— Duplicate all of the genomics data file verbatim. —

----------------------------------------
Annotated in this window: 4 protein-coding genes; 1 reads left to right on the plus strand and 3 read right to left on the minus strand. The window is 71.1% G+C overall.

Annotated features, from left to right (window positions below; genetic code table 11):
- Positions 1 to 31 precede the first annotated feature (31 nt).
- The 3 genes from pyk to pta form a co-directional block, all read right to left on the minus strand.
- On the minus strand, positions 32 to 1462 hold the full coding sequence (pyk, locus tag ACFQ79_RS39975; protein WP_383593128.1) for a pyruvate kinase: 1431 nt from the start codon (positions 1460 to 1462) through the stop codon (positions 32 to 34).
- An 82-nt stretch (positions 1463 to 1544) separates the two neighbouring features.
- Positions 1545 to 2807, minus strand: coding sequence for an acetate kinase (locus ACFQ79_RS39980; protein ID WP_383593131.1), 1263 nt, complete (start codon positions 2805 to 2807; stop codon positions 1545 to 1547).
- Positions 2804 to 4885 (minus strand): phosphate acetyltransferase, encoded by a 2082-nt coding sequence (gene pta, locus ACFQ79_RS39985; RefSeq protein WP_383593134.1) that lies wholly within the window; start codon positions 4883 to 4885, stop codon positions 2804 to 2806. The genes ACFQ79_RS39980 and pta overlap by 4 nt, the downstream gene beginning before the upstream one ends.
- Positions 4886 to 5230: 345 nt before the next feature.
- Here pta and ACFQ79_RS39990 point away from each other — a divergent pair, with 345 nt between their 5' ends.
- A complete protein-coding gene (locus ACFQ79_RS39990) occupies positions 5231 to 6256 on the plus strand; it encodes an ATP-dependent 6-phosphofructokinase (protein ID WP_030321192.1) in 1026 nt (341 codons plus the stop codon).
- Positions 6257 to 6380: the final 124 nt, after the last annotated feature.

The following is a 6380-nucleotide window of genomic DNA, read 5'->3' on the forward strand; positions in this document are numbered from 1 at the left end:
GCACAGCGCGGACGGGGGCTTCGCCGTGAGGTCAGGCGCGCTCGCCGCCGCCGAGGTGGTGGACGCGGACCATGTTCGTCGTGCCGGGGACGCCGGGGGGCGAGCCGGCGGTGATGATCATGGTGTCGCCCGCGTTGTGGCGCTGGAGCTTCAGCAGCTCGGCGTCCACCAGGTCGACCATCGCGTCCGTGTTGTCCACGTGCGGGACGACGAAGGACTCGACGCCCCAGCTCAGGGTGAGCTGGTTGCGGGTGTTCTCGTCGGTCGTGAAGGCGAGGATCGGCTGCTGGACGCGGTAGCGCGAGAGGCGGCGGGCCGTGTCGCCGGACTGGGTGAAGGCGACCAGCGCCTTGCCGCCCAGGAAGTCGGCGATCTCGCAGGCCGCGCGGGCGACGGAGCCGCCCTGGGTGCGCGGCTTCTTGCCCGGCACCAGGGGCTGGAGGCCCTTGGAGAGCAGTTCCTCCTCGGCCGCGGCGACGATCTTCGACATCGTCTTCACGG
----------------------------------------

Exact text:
Annotated in this window: 4 protein-coding genes; 1 reads left to right on the plus strand and 3 read right to left on the minus strand. The window is 71.1% G+C overall.

Annotated features, from left to right (window positions below; genetic code table 11):
- Positions 1 to 31 precede the first annotated feature (31 nt).
- The 3 genes from pyk to pta form a co-directional block, all read right to left on the minus strand.
- On the minus strand, positions 32 to 1462 hold the full coding sequence (pyk, locus tag ACFQ79_RS39975; protein WP_383593128.1) for a pyruvate kinase: 1431 nt from the start codon (positions 1460 to 1462) through the stop codon (positions 32 to 34).
- An 82-nt stretch (positions 1463 to 1544) separates the two neighbouring features.
- Positions 1545 to 2807, minus strand: coding sequence for an acetate kinase (locus ACFQ79_RS39980; protein ID WP_383593131.1), 1263 nt, complete (start codon positions 2805 to 2807; stop codon positions 1545 to 1547).
- Positions 2804 to 4885 (minus strand): phosphate acetyltransferase, encoded by a 2082-nt coding sequence (gene pta, locus ACFQ79_RS39985; RefSeq protein WP_383593134.1) that lies wholly within the window; start codon positions 4883 to 4885, stop codon positions 2804 to 2806. The genes ACFQ79_RS39980 and pta overlap by 4 nt, the downstream gene beginning before the upstream one ends.
- Positions 4886 to 5230: 345 nt before the next feature.
- Here pta and ACFQ79_RS39990 point away from each other — a divergent pair, with 345 nt between their 5' ends.
- A complete protein-coding gene (locus ACFQ79_RS39990) occupies positions 5231 to 6256 on the plus strand; it encodes an ATP-dependent 6-phosphofructokinase (protein ID WP_030321192.1) in 1026 nt (341 codons plus the stop codon).
- Positions 6257 to 6380: the final 124 nt, after the last annotated feature.

The following is a 6380-nucleotide window of genomic DNA, read 5'->3' on the forward strand; positions in this document are numbered from 1 at the left end:
GCACAGCGCGGACGGGGGCTTCGCCGTGAGGTCAGGCGCGCTCGCCGCCGCCGAGGTGGTGGACGCGGACCATGTTCGTCGTGCCGGGGACGCCGGGGGGCGAGCCGGCGGTGATGATCATGGTGTCGCCCGCGTTGTGGCGCTGGAGCTTCAGCAGCTCGGCGTCCACCAGGTCGACCATCGCGTCCGTGTTGTCCACGTGCGGGACGACGAAGGACTCGACGCCCCAGCTCAGGGTGAGCTGGTTGCGGGTGTTCTCGTCGGTCGTGAAGGCGAGGATCGGCTGCTGGACGCGGTAGCGCGAGAGGCGGCGGGCCGTGTCGCCGGACTGGGTGAAGGCGACCAGCGCCTTGCCGCCCAGGAAGTCGGCGATCTCGCAGGCCGCGCGGGCGACGGAGCCGCCCTGGGTGCGCGGCTTCTTGCCCGGCACCAGGGGCTGGAGGCCCTTGGAGAGCAGTTCCTCCTCGGCCGCGGCGACGATCTTCGACATCGTCTTCACGG